## Project Details

### Abstract

This research project is concerned with various topics at the crossroad between algebraic geometry and commutative algebra. Its main focus can be described as the problem of solving algebraic and analytic equations via three different methods.

Artin approximation looks for formal and convergent power series solutions to a given equation, for example by using an Ansatz for the Taylor expansion of the solution. Normally this approach will only yield a formal solution, given by successively calculating coefficients. Artin's theorem now guarantees the existence of a convergent solution if a formal solution exists. In this way, one can avoid rather tedious considerations for the proof of the convergence of solutions. In our project, instead of considering just one solution, we try to construct all solutions (formal and convergent) simultaneously.

Arc spaces describe all formal curves (given by power series in one variable t) on a given variety X. They were originally introduced by John Nash in order to better understand the singularities of the variety X. It turns out that there are indeed many deep connections between the arc space of X and the local geometry at singular points of X. In this project, new such relationships shall be developed and investigated.

The main goal of resolution of singularities is to modify a given variety (by so-called "blowups'') to reduce the complexity of its singularities. When considering varieties over a field of characteristic 0, Hironaka's theorem guarantees that, after finitely many steps, successive applications of these blowups will yield a smooth variety without singularities. In this project we try a more geometric approach to resolution by replacing blowups with so-called "higher Nash modifications". These are given by considering the tangent spaces and curvatures in smooth points and taking their limit as the point tends to a singularity. The resulting Gauss map yields a quasi-affine variety whose Zariski closure defines the modification of the original variety. Geometricallly, this procedure amounts to adding all limits of tangent directions and curvatures in singular points. The program has already been successfully applied to algebraic curves and should now be extended to the (much more difficult) case of singular algebraic surfaces.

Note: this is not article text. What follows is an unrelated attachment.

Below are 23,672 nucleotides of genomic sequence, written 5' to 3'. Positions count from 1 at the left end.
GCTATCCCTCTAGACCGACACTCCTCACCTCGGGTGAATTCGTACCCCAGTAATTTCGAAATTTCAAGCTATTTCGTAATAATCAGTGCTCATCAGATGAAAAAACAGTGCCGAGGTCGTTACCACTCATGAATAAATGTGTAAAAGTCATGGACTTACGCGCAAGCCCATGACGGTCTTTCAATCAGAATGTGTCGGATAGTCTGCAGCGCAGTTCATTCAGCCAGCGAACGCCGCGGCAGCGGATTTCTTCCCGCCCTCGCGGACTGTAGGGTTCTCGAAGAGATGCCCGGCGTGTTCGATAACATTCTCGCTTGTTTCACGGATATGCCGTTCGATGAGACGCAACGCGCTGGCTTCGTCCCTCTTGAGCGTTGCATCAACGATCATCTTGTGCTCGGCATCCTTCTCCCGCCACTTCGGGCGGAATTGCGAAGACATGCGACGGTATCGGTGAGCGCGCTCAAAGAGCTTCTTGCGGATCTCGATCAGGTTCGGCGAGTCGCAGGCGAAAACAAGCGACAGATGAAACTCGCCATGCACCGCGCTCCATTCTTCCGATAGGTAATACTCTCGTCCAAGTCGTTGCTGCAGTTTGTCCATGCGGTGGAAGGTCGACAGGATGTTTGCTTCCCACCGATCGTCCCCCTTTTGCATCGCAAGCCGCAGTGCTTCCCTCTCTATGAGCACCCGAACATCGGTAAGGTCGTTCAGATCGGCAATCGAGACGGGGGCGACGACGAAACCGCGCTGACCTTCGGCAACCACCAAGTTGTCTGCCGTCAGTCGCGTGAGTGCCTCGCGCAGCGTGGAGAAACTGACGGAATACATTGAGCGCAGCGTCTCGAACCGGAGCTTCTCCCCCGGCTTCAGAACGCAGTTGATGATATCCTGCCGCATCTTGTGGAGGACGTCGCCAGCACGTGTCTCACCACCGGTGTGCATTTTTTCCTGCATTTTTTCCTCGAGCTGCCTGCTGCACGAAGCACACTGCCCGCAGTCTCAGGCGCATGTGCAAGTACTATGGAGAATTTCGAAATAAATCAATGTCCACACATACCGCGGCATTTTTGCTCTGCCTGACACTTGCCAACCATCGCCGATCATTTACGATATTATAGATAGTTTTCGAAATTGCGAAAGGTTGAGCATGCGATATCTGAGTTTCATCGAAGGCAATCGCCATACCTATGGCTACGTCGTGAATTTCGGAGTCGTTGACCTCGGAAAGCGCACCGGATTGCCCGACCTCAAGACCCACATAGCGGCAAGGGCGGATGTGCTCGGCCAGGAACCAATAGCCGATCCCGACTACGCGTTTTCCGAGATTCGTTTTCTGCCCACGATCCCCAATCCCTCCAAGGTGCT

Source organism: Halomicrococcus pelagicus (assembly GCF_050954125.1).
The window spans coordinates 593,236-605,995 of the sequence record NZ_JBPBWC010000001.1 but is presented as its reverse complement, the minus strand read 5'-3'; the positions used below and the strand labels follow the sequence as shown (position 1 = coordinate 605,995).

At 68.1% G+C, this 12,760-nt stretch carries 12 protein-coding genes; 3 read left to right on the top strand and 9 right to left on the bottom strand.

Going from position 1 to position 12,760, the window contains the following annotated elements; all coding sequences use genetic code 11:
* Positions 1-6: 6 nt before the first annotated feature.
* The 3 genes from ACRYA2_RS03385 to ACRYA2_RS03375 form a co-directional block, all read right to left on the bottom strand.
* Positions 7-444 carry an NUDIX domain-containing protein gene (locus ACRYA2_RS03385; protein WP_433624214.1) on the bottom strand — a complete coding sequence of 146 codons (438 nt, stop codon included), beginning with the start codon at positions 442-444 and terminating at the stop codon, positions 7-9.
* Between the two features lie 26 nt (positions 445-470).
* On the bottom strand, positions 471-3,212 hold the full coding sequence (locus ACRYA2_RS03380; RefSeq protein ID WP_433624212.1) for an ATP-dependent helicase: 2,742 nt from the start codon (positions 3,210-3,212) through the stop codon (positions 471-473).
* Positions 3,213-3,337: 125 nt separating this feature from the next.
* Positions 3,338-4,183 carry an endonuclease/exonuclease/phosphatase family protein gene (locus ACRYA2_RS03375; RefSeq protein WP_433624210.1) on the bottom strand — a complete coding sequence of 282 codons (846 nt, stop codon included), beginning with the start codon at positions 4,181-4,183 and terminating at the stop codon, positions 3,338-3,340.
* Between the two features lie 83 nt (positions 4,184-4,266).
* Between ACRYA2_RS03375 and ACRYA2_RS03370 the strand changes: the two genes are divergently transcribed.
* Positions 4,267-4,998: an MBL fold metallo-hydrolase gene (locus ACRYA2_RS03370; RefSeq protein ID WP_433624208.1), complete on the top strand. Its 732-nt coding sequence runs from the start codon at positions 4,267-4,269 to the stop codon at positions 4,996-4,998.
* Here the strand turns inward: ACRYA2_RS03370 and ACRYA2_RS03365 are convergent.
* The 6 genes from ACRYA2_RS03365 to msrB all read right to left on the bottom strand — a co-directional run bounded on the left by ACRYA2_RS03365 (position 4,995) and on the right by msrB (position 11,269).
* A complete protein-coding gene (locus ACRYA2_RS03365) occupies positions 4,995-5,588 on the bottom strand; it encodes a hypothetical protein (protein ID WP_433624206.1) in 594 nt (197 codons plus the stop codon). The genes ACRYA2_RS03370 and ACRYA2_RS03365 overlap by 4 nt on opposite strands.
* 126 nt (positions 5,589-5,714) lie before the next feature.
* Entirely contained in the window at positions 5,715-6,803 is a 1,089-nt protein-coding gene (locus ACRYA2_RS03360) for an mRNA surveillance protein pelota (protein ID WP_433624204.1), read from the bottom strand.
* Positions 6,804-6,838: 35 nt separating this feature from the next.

The three main research aspects of the project are closely related and share techniques from infinite-dimensional algebraic geometry, commutative algebra and differential geometry. All stated objectives have been formulated in a precise way and should be instrumental in understanding singularities of algebraic varieties.

Artin approximation looks for formal and convergent power series solutions to a given equation, for example by using an Ansatz for the Taylor expansion of the solution. Normally this approach will only yield a formal solution, given by successively calculating coefficients. Artin's theorem now guarantees the existence of a convergent solution if a formal solution exists. In this way, one can avoid rather tedious considerations for the proof of the convergence of solutions. In our project, instead of considering just one solution, we try to construct all solutions (formal and convergent) simultaneously.

Arc spaces describe all formal curves (given by power series in one variable t) on a given variety X. They were originally introduced by John Nash in order to better understand the singularities of the variety X. It turns out that there are indeed many deep connections between the arc space of X and the local geometry at singular points of X. In this project, new such relationships shall be developed and investigated.

The main goal of resolution of singularities is to modify a given variety (by so-called "blowups'') to reduce the complexity of its singularities. When considering varieties over a field of characteristic 0, Hironaka's theorem guarantees that, after finitely many steps, successive applications of these blowups will yield a smooth variety without singularities. In this project we try a more geometric approach to resolution by replacing blowups with so-called "higher Nash modifications". These are given by considering the tangent spaces and curvatures in smooth points and taking their limit as the point tends to a singularity. The resulting Gauss map yields a quasi-affine variety whose Zariski closure defines the modification of the original variety. Geometricallly, this procedure amounts to adding all limits of tangent directions and curvatures in singular points. The program has already been successfully applied to algebraic curves and should now be extended to the (much more difficult) case of singular algebraic surfaces.

The three main research aspects of the project are closely related and share techniques from infinite-dimensional algebraic geometry, commutative algebra and differential geometry. All stated objectives have been formulated in a precise way and should be instrumental in understanding singularities of algebraic varieties.

Status | Finished |
---|---|

Effective start/end date | 23/09/18 → 22/09/22 |

### Collaborative partners

- University of Vienna (lead)
- Johannes Kepler Universität Linz (Project partner)